• Know every step of our supply chain: we vet every single supplier carefully as well as the producers who manufacture our product. 

    What You Can Do as a Consumer

    • Be selective in who you buy from: ask companies for reports of testing of Certificates of Analysis (COAs). If not available, review any available third party testing. Organizations like the Clean Label Project and Pure Market perform independent tests on many common products and are an unbiased source for consumers.
    • Eat foods that naturally detox metals: since we know metals are unavoidable in some cases, focus on incorporating foods that naturally detox metals as part of your daily diet. These include cilantro, garlic, lemon water, spirulina, chlorella, and green tea. A note of caution for pregnant mamas: it is not recommended to detox metals or other toxins while pregnant as they can be transferred to baby through the placenta. However, it is optimal to detox heavy metals prior to pregnancy if you feel or know you have been exposed and if timing allows.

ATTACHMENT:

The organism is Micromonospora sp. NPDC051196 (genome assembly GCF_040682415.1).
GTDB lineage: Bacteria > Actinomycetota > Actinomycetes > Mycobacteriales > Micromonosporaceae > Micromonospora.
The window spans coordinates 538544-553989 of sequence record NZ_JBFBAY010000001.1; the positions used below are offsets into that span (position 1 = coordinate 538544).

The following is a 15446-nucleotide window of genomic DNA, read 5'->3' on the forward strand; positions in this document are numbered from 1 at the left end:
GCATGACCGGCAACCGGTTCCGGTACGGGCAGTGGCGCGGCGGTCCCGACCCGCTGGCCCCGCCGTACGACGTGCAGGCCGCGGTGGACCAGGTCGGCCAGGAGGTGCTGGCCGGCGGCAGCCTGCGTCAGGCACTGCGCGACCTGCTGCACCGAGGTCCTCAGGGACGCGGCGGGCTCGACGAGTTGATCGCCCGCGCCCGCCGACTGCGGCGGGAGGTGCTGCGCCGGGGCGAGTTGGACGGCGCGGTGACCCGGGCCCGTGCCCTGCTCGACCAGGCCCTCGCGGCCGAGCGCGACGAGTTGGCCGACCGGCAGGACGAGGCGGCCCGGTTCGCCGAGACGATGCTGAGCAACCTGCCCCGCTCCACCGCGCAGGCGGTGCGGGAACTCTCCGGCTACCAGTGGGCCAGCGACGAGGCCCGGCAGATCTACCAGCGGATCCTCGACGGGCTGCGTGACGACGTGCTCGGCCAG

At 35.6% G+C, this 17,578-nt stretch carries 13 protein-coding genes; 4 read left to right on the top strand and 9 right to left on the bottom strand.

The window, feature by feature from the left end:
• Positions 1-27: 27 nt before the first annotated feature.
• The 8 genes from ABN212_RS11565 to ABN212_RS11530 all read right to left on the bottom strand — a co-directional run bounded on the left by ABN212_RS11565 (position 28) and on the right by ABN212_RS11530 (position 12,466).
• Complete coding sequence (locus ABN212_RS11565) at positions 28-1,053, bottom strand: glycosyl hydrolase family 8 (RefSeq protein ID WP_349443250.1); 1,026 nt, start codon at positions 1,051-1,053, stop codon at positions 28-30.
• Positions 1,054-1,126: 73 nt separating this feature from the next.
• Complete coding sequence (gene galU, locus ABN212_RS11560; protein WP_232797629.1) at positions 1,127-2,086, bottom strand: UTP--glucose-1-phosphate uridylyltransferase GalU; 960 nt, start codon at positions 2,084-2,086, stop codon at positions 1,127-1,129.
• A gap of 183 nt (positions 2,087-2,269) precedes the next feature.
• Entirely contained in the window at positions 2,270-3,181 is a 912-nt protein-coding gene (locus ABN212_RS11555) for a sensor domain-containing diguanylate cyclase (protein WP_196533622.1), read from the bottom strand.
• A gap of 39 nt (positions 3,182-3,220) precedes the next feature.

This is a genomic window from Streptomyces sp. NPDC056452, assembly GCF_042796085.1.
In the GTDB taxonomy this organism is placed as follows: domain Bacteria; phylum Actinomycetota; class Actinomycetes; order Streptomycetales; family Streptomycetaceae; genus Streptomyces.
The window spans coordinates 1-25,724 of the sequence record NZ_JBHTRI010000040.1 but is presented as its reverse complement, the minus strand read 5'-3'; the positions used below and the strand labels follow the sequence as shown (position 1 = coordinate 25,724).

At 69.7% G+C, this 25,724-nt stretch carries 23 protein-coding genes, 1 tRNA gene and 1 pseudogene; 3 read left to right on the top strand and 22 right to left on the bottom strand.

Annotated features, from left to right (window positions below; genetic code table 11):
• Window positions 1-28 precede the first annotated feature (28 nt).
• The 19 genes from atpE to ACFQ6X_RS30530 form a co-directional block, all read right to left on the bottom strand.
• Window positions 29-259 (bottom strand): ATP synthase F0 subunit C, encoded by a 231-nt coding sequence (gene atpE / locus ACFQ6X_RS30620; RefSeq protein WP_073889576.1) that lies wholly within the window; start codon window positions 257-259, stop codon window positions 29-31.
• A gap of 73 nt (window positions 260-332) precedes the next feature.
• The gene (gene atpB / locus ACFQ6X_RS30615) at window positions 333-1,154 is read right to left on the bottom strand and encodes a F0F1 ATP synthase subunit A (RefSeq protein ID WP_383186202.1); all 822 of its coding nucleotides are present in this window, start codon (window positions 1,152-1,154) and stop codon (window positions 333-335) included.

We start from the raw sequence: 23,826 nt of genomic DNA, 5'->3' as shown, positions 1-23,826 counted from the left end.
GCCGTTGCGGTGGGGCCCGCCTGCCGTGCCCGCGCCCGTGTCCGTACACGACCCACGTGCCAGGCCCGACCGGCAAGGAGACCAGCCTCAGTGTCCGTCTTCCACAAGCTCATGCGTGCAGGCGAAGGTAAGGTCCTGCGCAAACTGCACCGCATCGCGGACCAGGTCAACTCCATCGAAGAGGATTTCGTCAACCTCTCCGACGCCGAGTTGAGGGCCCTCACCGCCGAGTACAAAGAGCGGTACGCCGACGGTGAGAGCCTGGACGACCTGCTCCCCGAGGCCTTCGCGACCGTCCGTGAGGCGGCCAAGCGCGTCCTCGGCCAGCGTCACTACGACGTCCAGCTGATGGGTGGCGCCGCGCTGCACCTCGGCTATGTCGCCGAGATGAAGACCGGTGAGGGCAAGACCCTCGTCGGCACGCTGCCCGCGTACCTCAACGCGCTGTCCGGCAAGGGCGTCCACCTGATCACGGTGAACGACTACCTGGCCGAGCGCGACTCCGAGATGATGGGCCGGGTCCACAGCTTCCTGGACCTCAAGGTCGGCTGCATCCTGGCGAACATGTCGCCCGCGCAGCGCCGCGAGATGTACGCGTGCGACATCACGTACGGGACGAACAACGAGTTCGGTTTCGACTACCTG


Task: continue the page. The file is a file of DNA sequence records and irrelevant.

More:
• Take targeted probiotics: A Canadian study on pregnant women found a significant protective effect of the probiotic species Lactobacillus rhamnosus against mercury and arsenic in the pregnant women. Another study published in the Egyptian Journal of Environmental Research in 2016 examined lactic acid bacteria’s ability to bind to heavy metals and remove them from the system, especially associated with cadmium and lead. Lactic acid bacteria, such as Lactobacillus acidophilus, had a high tolerance to these toxic heavy metals and even some antioxidative abilities. Both Lactobacillus acidophilus and Lactobacillus rhamnosus species are present in our Prenatal Pre/Probiotic.